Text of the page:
But I’m not an everyday user, so I figured it was worth seeing what people I knew used, so I asked them, or at least Twitter. The list of tools they were using there is long, and much of it didn’t surprise me. I’ve lost track of how many video meeting clients I’ve installed, from Blue Jeans to Cisco WebEx, and on and on. Like me, most of the folk who replied where using more than one tool, with a favorite for meetings they started, with tools for family and friends, and then all the different commercial tools they have to use to talk across corporate boundaries.
One interesting option, and one that’s generating a lot of chatter, comes in the shape of Jitsi Meet, an open source video conferencing platform. You can use the Jitsi Meet service for free, generating a URL for a conference on the fly with a web-based client. Quality is good, though you may find the background blurring feature on the laggy side. If you’re worried about security Jitsi offers a server you can run on Debian and Ubuntu Linux servers, with source code on GitHub. Install it on your network, behind a VPN, and you’ve got a secure, private system that’s not visible to the outside world but still accessible by your staff. A separate video bridge project can help relay video streams, so you can use it to deliver recorded sessions, giving you a possible framework for running virtual events at scale as well.
Jitsi Meet isn’t perfect, but it is free, and it does run on your own hardware as well as in the cloud. If privacy is a requirement, then it’s worth a look. Especially as the source code is on GitHub if you prefer to compile it yourself.
Private video conferencing tools are an intriguing option, and one that may well be worth more organizations investigating.
If Jitsi isn’t for you, there’s an interesting commercial option from Vidyo, who provide a video conferencing backbone for many blue-chip organizations. I’ve had the opportunity to dial into its services more than once in the last few years, and it’s been one of the best I’ve come across: smooth video, even with multiple users across several geographies, and crisp, clear audio.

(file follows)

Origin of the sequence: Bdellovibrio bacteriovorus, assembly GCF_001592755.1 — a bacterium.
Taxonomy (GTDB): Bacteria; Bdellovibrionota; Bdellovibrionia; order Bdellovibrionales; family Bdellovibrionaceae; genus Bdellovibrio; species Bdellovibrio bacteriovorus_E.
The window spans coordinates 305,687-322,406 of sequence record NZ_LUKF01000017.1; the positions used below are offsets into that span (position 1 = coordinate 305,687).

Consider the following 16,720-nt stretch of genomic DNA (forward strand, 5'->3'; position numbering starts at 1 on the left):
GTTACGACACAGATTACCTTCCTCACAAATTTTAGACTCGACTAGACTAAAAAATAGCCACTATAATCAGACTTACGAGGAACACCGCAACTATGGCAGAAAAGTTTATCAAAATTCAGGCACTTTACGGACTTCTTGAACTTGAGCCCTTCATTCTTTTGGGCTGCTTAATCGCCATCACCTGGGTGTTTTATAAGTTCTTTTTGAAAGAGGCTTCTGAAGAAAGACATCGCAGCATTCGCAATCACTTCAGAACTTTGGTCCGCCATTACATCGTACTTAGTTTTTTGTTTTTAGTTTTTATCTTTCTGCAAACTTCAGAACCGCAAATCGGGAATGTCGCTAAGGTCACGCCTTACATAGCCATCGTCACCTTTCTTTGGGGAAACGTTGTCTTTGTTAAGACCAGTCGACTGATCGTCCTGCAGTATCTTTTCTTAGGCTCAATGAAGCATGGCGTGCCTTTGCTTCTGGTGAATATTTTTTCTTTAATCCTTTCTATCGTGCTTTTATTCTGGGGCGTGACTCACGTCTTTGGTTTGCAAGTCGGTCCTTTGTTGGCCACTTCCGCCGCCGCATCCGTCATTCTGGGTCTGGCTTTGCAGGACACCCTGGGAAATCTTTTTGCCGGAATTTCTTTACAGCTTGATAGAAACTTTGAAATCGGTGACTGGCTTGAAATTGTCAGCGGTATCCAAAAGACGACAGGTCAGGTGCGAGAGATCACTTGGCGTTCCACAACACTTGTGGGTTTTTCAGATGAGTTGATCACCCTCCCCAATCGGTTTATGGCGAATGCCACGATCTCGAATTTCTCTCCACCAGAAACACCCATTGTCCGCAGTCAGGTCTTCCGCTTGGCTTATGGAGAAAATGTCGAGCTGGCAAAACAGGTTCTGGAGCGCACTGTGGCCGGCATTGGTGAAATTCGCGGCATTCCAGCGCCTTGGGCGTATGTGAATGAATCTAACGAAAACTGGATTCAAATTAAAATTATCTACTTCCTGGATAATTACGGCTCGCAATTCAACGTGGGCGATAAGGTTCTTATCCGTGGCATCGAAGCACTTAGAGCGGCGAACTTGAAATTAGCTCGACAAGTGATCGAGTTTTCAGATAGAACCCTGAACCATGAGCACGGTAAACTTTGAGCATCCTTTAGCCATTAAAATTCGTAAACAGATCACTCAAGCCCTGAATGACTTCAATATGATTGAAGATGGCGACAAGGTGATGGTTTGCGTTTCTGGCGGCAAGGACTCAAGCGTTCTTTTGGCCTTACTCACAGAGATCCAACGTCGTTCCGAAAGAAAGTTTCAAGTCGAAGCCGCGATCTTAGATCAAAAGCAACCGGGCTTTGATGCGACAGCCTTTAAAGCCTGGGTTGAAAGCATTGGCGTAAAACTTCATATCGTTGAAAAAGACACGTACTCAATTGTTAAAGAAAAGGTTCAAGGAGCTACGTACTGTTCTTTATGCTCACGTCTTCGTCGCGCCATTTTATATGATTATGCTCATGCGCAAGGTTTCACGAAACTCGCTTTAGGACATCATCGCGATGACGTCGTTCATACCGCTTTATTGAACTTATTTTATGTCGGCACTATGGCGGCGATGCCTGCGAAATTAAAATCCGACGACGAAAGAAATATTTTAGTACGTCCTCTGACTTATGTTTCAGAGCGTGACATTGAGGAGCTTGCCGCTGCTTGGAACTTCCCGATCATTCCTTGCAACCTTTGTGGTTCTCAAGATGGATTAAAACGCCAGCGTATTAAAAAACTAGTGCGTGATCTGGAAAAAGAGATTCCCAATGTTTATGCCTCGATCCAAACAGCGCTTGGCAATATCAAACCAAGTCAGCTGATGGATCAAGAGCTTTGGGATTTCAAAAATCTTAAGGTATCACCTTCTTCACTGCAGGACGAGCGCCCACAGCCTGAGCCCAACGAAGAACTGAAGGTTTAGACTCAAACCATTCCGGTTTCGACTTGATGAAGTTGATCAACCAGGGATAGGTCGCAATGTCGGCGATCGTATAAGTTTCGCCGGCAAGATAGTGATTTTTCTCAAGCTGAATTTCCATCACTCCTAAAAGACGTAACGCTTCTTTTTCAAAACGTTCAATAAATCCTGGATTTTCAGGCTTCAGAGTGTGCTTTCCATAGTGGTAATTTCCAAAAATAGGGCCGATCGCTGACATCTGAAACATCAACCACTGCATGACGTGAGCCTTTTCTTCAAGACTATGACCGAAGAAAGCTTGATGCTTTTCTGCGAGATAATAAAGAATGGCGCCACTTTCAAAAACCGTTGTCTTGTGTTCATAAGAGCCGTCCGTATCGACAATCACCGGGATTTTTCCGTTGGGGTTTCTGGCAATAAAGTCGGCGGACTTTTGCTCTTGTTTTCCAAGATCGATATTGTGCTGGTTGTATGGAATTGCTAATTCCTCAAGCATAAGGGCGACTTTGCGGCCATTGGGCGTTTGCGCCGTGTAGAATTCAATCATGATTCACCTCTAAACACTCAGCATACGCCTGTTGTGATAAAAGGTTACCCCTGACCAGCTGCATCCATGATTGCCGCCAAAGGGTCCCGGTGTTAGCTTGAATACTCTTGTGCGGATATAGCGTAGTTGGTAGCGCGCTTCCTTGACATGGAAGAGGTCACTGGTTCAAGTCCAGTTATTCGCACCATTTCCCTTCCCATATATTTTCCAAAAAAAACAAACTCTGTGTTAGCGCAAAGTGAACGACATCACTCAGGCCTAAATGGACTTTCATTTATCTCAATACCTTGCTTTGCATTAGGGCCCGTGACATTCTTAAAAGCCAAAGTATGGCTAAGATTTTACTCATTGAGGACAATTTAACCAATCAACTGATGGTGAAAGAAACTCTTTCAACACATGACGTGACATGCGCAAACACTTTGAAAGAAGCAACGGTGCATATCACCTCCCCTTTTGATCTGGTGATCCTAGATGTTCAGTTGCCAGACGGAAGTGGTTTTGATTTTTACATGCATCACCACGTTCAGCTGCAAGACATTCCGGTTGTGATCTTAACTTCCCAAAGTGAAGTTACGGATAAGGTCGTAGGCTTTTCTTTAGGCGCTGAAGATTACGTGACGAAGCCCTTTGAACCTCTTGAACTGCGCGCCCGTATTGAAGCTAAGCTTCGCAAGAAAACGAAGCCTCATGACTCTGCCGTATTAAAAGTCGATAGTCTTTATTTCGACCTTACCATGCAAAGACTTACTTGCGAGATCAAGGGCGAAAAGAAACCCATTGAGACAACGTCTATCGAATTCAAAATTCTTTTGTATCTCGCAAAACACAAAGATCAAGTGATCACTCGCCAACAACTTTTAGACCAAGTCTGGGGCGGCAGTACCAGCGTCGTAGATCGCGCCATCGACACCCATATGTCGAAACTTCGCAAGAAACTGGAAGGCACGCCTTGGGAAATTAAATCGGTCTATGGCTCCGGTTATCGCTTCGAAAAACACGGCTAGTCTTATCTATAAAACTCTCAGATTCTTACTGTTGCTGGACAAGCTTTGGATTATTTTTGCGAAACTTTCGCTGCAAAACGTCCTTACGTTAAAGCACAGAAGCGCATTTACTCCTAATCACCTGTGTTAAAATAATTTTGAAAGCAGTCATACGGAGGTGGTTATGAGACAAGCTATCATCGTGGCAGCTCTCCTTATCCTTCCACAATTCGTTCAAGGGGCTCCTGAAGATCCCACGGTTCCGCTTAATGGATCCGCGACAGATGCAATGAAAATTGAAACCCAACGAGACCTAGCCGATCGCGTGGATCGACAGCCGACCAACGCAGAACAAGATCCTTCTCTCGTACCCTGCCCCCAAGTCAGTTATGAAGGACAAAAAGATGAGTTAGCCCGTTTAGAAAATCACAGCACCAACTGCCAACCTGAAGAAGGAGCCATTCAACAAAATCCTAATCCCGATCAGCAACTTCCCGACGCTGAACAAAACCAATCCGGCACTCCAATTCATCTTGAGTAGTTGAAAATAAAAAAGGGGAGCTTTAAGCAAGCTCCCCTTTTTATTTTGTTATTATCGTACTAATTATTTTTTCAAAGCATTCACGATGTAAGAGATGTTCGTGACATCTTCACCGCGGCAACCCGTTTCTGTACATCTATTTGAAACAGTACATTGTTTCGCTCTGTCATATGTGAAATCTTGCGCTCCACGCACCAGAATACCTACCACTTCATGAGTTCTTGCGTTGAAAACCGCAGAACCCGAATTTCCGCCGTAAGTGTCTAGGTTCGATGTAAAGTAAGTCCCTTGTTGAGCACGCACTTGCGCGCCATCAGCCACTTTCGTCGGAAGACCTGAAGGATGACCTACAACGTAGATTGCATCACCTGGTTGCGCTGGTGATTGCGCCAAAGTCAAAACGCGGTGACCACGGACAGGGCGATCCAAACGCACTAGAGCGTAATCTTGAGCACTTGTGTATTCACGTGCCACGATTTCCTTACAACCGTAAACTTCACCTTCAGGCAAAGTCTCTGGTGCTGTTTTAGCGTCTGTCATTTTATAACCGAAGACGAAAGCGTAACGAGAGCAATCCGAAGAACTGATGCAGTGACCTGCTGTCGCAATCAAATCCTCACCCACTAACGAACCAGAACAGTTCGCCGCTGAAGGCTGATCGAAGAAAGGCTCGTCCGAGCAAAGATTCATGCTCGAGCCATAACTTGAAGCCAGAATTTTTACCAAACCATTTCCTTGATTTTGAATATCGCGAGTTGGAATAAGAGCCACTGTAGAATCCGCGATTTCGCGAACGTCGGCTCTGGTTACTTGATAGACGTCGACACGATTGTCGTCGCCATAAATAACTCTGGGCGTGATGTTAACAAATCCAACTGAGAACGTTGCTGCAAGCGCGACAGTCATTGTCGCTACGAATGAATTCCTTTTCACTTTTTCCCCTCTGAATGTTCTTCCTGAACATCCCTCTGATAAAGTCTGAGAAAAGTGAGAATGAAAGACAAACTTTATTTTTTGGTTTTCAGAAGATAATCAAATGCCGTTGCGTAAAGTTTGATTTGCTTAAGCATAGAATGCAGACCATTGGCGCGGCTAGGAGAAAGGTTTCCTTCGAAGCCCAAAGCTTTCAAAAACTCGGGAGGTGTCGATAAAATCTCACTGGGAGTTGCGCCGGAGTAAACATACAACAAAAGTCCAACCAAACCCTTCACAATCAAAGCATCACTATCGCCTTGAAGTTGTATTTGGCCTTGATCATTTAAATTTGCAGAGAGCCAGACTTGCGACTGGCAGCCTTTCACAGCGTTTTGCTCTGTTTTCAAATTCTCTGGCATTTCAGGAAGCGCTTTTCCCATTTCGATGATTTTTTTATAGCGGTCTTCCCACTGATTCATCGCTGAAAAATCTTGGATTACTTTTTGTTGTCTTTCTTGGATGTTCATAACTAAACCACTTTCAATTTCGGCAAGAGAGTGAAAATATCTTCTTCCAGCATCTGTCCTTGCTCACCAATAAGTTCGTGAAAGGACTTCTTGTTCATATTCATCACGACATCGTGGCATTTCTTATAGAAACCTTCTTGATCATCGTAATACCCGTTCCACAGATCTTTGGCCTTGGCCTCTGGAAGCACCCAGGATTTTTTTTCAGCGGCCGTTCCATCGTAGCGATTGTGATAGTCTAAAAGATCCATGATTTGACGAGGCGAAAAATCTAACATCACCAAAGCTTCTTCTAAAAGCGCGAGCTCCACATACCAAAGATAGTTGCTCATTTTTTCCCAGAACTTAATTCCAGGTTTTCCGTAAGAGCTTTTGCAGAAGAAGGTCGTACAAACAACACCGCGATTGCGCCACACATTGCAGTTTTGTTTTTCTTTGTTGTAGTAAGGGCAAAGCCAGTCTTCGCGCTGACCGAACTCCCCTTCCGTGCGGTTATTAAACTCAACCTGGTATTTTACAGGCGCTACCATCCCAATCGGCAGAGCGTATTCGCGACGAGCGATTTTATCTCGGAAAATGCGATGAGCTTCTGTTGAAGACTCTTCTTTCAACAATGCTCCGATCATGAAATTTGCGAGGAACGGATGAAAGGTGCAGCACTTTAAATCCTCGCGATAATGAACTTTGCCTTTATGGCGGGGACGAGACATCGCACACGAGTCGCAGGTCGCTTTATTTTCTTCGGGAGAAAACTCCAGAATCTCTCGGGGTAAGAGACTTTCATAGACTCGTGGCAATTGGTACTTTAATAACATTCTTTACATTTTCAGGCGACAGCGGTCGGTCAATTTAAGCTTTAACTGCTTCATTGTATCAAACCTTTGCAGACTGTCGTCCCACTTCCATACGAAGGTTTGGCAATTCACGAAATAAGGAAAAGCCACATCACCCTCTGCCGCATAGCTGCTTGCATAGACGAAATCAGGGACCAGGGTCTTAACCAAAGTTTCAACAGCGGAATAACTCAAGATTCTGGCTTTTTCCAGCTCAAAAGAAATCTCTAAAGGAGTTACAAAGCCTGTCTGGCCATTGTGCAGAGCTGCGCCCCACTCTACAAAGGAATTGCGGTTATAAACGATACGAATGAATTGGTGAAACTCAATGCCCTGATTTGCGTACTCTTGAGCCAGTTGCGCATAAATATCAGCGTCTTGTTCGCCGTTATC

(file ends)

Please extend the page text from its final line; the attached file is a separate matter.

With lockdowns set to stretch into May and June, we’re going to be on many more video conferences and meetings over the months to come, and it’s good to see so many tools opening up to consumers and adding more and more features. But there comes a point when we have to ask, are video conferences really necessary? For informal meetings can we stick to text chat systems as in the old days of the Internet, before CU-See-Me brought video to Connectix’s golf ball cameras on their pyramid stands?
If you look at how collaboration tools like Slack and Teams work, there’s a hierarchy of chat and meetings. Much informal chat happens in text, collaborating around projects. Where there’s a need to escalate from texting, it can go first to voice calls, one-to-one, and then to video, first informally and then formally with meeting invites and planned attendees.
Not everything needs to jump to video, keeping bandwidth demand low while still allowing remote workers to stay in touch. And if its a chat with friends running in the background like a virtual water cooler, there’s always Twitter’s Group DMs and that old favorite, Internet Relay Chat (IRC). Maybe it’s time to set up a few private IRC servers and see where we end up.